The Rich Have Always Been Obnoxious and Entitled

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I’m not sure what’s going on with David Brooks. It’s something, obviously, but I can’t put my finger on it. In any case, he thinks we should all cheer up because America’s cities are safer and more interesting than ever; poverty is down; and our global enemies are mostly just a “bunch of barbarians riding around in pickup trucks.” Despite this, there was a lot of “despondency and passivity and talk of unraveling” floating around this summer. We have a leadership crisis:

This leadership crisis is eminently solvable. First, we need to get over the childish notion that we don’t need a responsible leadership class, that power can be wielded directly by the people. America was governed best when it was governed by a porous, self-conscious and responsible elite….Second, the elite we do have has to acknowledge that privilege imposes duties. Wealthy people have an obligation to try to follow a code of seemliness. No luxury cars for college-age kids. No private jet/ski weekends. Live a lifestyle that is more integrated into middle-class America than the one you can actually afford. Strike a blow for social cohesion.

I’ve never understood people who talk this way. I mean, sure, I’d very much agree that rich parents should avoid giving their teenage kids Ferraris for Christmas. But does anyone seriously think this is anything new? Stories of young swells out on the town are as old as stories of young swells. How many Victorian novels turn on the plot device of a young heir borrowing against his expectations and blowing it all on gambling and grand tours? Does the ruling class of Dickens seem like a group of people striking a blow for social cohesion? (Other than by main force, that is.) And by the time the Gilded Age rolled around, things weren’t much different in America. We just hadn’t had centuries to perfect quite the same easy tone of entitlement and snottiness.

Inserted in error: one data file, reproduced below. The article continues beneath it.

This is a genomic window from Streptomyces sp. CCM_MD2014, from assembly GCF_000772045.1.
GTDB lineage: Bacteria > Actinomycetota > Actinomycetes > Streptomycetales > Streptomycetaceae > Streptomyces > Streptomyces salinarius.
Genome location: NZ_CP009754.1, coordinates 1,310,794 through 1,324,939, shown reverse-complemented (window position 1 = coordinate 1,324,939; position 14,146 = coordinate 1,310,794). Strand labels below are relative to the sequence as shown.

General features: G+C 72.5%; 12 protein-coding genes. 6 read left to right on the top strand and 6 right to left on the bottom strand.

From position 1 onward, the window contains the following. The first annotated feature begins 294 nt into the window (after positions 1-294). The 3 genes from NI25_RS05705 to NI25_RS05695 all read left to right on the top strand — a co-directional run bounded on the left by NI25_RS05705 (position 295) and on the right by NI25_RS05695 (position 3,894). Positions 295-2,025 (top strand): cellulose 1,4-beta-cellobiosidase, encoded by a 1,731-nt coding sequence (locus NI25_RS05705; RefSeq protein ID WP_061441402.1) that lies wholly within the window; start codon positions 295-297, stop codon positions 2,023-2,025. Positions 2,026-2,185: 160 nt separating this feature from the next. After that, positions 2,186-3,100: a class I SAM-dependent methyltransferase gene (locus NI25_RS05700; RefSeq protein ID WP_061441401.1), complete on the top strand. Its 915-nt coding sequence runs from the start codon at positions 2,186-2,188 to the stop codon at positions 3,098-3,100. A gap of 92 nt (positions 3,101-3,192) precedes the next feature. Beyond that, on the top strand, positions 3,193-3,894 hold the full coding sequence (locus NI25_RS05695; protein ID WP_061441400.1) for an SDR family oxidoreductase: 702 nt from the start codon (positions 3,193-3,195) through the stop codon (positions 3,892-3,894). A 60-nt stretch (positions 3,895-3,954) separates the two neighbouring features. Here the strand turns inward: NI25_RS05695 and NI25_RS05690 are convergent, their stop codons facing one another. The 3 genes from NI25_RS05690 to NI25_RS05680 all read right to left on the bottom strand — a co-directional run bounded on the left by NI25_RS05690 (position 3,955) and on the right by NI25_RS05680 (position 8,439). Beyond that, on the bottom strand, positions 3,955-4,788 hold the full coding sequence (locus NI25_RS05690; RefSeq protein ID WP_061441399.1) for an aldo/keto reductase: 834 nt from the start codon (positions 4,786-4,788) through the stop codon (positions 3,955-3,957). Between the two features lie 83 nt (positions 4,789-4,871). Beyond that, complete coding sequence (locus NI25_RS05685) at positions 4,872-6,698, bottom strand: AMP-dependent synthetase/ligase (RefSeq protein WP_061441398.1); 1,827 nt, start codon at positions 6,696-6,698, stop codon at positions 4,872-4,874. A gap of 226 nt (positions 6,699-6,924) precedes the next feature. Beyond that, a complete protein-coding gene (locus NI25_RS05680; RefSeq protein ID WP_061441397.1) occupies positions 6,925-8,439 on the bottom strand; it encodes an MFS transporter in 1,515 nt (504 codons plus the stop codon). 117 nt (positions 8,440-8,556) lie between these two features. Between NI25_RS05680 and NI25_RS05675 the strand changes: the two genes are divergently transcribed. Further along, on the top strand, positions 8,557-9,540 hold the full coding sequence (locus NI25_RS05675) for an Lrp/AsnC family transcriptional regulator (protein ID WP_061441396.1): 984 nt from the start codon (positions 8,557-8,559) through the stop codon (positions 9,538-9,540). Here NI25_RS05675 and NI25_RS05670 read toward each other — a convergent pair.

The excesses of the rich are indeed unseemly. I’m perfectly happy to see Brooks try to shame this behavior away. But pretending that it was different in the past? Get real.

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Fact:

In-depth journalism that investigates the powerful takes real money and is so damn important right now.But it doesn’t take a Mother Jones investigation to know that billionaires and corporations will never fund the type of reporting (like they do politicians) we do that exists to help bring about change. Instead, our mission-driven journalism is made possible by people power, and has been for 46 years now since our founding as a non-profit.

In “TITLE TK” Monica Bauerlein writes about the perilous moment we’re in, and why it’s so important that we raise $325,000 by the time November’s midterms are decided so we can be ready to throw everything we have at the big issues facing the nation no matter what happens. Please help MoJo’s people-powered journalism with a donation today.

$400,000 to go!

payment methods

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